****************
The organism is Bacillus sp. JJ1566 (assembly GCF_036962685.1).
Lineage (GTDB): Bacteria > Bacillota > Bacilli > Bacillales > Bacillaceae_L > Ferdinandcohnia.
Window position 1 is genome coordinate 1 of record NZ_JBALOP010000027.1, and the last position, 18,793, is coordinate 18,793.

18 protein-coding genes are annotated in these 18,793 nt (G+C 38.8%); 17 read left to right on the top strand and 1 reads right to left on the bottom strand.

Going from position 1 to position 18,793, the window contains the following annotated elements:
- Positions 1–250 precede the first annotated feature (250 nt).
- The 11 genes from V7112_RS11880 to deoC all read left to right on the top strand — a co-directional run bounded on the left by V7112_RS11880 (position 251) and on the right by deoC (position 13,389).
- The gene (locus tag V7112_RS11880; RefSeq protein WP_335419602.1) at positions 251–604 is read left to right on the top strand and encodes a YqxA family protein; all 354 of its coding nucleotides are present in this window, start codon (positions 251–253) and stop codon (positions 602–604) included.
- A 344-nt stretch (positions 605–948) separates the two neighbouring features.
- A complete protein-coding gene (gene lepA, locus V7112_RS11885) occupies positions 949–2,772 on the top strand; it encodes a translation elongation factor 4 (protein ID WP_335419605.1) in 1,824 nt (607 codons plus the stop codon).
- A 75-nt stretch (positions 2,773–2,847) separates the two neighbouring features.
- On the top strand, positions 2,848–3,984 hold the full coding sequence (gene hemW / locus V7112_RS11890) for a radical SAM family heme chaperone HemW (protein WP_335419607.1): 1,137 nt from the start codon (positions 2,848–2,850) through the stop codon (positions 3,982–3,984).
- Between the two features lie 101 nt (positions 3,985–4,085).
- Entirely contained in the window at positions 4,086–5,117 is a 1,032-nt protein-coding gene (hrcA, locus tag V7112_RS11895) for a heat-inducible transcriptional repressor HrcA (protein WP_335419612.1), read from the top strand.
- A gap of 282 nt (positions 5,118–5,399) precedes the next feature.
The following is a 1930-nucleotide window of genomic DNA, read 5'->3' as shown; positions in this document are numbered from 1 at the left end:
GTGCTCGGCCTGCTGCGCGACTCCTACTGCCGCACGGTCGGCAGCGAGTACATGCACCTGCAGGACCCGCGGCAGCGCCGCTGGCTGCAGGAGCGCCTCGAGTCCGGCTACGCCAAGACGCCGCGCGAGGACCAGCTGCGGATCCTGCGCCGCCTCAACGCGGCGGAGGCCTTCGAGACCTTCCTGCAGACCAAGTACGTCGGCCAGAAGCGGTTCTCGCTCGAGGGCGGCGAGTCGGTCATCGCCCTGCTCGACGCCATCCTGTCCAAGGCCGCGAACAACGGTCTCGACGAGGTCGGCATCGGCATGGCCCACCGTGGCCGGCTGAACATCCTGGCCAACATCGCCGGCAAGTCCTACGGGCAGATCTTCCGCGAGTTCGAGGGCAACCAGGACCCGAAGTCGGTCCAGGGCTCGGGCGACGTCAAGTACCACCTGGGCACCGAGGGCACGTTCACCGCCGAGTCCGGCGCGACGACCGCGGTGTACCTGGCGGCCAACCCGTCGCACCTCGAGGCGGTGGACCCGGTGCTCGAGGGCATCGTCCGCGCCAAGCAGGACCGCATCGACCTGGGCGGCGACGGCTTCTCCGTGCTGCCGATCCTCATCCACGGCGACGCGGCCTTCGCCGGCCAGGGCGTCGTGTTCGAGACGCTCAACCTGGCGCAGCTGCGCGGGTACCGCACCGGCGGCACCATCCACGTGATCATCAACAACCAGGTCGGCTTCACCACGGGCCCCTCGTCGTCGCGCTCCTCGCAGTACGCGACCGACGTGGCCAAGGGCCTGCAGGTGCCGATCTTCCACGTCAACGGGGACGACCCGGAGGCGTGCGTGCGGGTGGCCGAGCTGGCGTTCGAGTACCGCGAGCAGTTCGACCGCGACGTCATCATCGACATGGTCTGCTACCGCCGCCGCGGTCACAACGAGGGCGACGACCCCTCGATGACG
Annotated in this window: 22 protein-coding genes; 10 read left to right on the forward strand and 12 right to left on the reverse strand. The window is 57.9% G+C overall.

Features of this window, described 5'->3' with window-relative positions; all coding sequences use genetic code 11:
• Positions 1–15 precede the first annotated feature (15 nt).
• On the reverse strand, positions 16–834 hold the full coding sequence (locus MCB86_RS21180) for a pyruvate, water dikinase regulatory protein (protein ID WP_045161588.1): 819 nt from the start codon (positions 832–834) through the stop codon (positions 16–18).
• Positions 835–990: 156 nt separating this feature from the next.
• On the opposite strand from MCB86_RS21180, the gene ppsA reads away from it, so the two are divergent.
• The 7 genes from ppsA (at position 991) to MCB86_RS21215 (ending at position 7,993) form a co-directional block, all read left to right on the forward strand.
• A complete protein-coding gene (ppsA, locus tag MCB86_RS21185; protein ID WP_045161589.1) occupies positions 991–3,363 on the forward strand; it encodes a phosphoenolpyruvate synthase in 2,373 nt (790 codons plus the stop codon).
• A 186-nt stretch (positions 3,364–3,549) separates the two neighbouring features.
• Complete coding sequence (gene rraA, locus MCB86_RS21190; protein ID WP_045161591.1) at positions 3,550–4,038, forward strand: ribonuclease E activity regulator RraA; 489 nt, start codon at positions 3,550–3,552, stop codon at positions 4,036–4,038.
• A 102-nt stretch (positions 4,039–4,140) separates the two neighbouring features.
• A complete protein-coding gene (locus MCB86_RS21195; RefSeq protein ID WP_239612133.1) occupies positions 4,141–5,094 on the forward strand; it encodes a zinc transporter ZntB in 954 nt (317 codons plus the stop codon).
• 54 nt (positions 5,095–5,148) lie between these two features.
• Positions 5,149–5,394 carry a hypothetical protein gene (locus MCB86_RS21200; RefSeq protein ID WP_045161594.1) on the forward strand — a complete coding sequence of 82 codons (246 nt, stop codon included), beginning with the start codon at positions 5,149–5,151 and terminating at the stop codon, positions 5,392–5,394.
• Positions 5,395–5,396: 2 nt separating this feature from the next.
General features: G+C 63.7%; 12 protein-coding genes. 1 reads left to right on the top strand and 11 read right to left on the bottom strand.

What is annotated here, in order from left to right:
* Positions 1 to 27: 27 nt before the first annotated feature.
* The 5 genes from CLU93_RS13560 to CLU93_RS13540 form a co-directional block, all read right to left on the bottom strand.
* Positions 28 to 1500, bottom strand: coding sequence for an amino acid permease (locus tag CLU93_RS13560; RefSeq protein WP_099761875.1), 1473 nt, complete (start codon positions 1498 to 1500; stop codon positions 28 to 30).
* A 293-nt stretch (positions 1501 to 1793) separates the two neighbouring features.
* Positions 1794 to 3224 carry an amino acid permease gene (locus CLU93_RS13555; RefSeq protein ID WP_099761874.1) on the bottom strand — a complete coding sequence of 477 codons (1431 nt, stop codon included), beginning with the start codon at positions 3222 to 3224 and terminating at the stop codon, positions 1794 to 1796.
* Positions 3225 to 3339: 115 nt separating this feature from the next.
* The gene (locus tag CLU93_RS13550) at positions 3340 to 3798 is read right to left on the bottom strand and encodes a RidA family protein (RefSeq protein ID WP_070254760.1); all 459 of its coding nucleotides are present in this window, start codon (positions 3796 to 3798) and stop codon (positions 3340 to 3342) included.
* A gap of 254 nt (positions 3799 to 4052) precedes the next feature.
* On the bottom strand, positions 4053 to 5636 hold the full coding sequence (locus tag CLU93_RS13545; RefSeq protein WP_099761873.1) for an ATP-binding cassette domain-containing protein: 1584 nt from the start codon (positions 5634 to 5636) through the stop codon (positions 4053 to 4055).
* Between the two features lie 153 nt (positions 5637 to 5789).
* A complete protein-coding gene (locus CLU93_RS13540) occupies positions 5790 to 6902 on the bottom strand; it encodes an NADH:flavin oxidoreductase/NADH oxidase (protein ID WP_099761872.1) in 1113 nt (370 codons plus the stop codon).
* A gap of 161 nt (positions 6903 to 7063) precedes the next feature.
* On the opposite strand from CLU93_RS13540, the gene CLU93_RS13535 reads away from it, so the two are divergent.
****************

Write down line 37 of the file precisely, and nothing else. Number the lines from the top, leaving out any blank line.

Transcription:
* Positions 28 to 1500, bottom strand: coding sequence for an amino acid permease (locus tag CLU93_RS13560; RefSeq protein WP_099761875.1), 1473 nt, complete (start codon positions 1498 to 1500; stop codon positions 28 to 30).